After generating series-high ratings for Wednesday's freshman-season finale of "American Horror Story," series co-creator Ryan Murphy and FX President John Landgraf announced Thursday that there would be a new family and a new house in the horror-thriller's second season, according to the Hollywood Reporter.
During a conference call with reporters, Mr. Murphy and Mr. Landgraf revealed that the second season would feature some new and returning faces but that the story of Ben (Dylan McDermott), Vivien (Connie Britton) and Violet Harmon (Taissa Farmiga) — who all perished and joined the legion of the undead in the house — has concluded.
"Every season of the show will be a different haunting," Mr. Murphy said. "What you saw in finale was the end of the Harmon house, and the second season of the show will be a brand new home or building to haunt. Just like this year, every season of the show will have a beginning, middle and an end."
Mr. Murphy noted that he currently is in negotiations with "a handful" of actors from the series, declining to name names, to return for the sophomore season of the FX drama - but playing newcharacters.
"There will be some new and familiar faces, playing new characters and new monsters," Mr. Murphy said, touting the standalone season format that typically will feature horrors like infidelity. "It's a fun idea to do an anthology show. That was the design of the show from the beginning; it's a really cool and interesting way to tell a horror show. Every season being what an American horror is."
While the first year revolved around the horrors that exist in a marriage involving infidelity, the second season will feature a different theme. As to what the theme will be, Mr. Murphy teased that there was a "clue in the last few episodes."
'X Factor' winner looks forward to what $5M can buy
A soul-singing college student from Florida plans to buy chicken for the rest of her life with some of the $5 million she won on "The X-Factor," People magazine reported Friday.
Melanie Amaro, 19, conquered the first U.S. season of Simon Cowell's reality talent show after covering R&B diva Beyonce's "Listen" — the same song she sang at her audition — on its pre-Christmas finale that aired Thursday, Agence France-Presse reports.
"Life will change a lot," she told People, saying she looked forward to buying her mother a new house — "The one we live in now sucks" — and a lifetime supply of chicken.
"I can't live without it. It's my favorite food," she said.
Miss Amaro also wins a recording contract and an appearance in a soft-drink commercial to air during the Super Bowl in February.
Viewers from all over the United States cast 40 million votes before Miss Amaro emerged the winner. Her rival finalists were Josh Krajcik, 30, a burrito maker; and Chris Rene, 28, a former garbage collector and drug addict.
Mr. Cowell had eliminated Miss Amaro from "X-Factor" earlier in the season, before — in a dramatic twist, with camera in tow — he literally went to her doorstep and invited her back on.
"I said to her, 'I've made a mistake. I admit it. I'm going to give you a second chance,' " he told Entertainment Weekly. "Now I'm seeing her behind me, she's got the confidence. And I'm proud of the fact the show found her."
Mr. Cowell, 52, brought over "The X Factor" from his native Britain, where it debuted in 2008.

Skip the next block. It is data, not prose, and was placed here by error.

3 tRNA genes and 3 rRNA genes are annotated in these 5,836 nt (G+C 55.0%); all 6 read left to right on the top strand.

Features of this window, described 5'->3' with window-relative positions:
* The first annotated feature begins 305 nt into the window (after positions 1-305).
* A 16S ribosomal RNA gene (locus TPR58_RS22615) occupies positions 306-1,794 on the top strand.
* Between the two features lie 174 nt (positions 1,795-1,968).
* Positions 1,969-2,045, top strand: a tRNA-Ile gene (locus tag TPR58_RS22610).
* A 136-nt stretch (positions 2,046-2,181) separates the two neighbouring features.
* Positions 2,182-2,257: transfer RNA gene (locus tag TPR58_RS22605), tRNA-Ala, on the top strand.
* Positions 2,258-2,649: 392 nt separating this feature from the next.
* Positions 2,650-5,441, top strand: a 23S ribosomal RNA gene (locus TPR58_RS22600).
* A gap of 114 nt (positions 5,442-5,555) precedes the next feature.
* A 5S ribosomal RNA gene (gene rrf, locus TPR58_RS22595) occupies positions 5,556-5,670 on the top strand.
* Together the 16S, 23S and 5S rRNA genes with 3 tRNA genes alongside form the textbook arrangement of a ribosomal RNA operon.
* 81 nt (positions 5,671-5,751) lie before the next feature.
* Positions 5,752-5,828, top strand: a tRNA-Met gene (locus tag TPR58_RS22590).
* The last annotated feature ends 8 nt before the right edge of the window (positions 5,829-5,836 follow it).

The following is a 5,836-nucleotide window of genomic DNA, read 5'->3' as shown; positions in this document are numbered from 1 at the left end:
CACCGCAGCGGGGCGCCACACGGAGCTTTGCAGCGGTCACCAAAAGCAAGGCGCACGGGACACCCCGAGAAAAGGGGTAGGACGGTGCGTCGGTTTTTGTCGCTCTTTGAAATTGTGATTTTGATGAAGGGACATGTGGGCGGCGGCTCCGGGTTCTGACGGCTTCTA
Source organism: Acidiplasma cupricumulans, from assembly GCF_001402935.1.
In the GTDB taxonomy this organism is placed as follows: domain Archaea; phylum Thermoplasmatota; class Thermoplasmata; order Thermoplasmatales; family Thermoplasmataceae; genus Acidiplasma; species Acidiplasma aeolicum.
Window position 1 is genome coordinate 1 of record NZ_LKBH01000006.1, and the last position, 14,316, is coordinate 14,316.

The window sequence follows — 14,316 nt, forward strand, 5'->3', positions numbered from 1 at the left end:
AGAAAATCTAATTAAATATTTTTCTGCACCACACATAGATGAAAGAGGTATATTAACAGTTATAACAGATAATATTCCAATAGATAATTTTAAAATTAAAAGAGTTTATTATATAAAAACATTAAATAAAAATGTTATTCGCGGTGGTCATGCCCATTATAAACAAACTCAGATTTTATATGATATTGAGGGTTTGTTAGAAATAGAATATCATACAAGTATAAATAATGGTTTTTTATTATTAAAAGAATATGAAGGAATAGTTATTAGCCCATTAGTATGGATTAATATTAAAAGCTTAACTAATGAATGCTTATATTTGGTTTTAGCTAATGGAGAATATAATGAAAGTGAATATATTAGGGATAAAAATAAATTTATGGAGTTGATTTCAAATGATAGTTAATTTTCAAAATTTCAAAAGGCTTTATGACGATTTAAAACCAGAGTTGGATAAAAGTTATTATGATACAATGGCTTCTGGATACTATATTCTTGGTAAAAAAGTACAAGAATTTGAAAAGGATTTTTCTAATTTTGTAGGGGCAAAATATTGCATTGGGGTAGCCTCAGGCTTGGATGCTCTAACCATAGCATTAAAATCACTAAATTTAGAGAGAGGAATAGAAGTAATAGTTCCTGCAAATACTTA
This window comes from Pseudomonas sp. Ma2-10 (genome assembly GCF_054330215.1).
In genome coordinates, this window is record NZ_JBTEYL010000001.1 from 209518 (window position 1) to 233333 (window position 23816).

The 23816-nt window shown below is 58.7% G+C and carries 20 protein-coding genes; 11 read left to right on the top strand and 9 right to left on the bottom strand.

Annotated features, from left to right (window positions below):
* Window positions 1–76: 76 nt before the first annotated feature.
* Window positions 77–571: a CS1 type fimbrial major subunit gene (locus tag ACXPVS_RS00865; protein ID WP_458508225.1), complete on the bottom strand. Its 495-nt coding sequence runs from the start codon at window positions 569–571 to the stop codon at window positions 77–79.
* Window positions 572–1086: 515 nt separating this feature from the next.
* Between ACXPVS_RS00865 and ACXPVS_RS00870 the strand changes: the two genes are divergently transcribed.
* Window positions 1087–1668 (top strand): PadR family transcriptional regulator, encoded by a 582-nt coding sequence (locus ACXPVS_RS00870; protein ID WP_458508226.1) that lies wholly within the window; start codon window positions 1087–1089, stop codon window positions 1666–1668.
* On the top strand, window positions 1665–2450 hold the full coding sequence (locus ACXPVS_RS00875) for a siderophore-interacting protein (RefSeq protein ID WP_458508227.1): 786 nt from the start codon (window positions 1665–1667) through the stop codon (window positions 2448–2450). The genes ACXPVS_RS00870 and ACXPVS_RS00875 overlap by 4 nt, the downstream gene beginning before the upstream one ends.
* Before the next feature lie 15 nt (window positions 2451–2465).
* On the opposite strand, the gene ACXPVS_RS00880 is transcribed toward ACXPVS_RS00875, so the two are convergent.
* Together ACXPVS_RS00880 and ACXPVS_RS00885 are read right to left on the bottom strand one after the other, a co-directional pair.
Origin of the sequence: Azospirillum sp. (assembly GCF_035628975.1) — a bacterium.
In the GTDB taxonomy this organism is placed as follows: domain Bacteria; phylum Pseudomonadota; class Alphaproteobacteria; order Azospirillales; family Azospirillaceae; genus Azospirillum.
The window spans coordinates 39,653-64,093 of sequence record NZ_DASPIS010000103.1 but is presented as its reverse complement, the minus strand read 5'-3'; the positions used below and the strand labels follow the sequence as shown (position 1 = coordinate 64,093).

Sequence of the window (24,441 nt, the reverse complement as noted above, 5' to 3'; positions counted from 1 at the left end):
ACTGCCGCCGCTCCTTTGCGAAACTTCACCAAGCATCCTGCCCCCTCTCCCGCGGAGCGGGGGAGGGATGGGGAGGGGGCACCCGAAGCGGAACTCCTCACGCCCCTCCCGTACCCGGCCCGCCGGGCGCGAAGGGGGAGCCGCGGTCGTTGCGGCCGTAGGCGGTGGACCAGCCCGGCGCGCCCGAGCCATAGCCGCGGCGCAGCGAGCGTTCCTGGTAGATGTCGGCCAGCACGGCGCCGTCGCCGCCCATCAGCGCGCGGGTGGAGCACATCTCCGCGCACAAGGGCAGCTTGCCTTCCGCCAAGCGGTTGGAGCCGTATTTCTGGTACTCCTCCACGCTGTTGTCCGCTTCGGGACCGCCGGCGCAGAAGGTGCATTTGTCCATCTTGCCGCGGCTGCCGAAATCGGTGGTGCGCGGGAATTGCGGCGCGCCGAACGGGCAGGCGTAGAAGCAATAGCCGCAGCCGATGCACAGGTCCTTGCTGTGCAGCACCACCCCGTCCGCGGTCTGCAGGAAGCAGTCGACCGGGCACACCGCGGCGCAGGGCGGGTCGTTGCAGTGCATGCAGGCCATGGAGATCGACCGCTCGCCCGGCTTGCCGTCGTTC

Netflix may face uphill battle in U.K.
Amid its push into international markets, Netflix may find itself boxed out of the most coveted content in the U.K., Bloomberg News reported.
According to the Hollywood Reporter, Netflix is facing the challenge of getting digital rights from powerful TV players, such as Channel 4, the BBC, BSkyB and ITV, which own most of their content and have their own streaming services, it said. U.K. consumers also already can use a competing streaming service from Amazon.com's Lovefilm unit.
Netflix plans to launch in the U.K. and Ireland in early 2012. Importantly, a content deal with broadcaster ITV probably won't include the most recent episodes of such hit shows as "Downtown Abbey," a source familiar with the matter said. A BBC deal this week gave Netflix access to such popular series as "Top Gear," but only six months after they air.
"Broadcasters are controlling a lot of the premium, online, video-on-demand business in the U.K.," said Rio Caraeff, CEO of video-streaming company Vevo. "They're able to protect their television business by packaging it with their online business."
Comedian Louis C.K. to share $1M from special
Louis C.K. said he has made more than $1 million from his online comedy special, but instead of keeping the money all to himself, he'll give some away.
According to the Hollywood Reporter, in his appearance on Wednesday's "Late Night With Jimmy Fallon," Louis C.K. provided a breakdown of how he intends to spend the cash: He's setting aside $250,000 to pay for the profitable special, the same amount toward holiday bonuses for his staff and then directing $280,000 to five charities of his choosing. They are, in no particular order: charity: water, which provides safe drinking water; Green Chimneys, which helps underprivileged kids; Kiva, which loans money to impoverished people around the world; Fistula Foundation for women who have childbirth injuries; and the Pablove Foundation for pediatric cancer research. Louis C.K. will keep the remaining $220,000.
"That's a lot of money. I've never had $1 million all at once," said the comedian, who added that he "felt uncomfortable" about it.
The special, "Louis C.K.: Live at the Beacon Theater," became available Dec. 10 for $5, resulting in sales of more than 50,000 in the first 12 hours. The $5 bought fans two downloads and two streams of the stand-up special filmed during the New York Comedy Festival last month.
"[It was] a $5 impulse 220,000 people had," he said.
• Compiled from Web and wire service reports.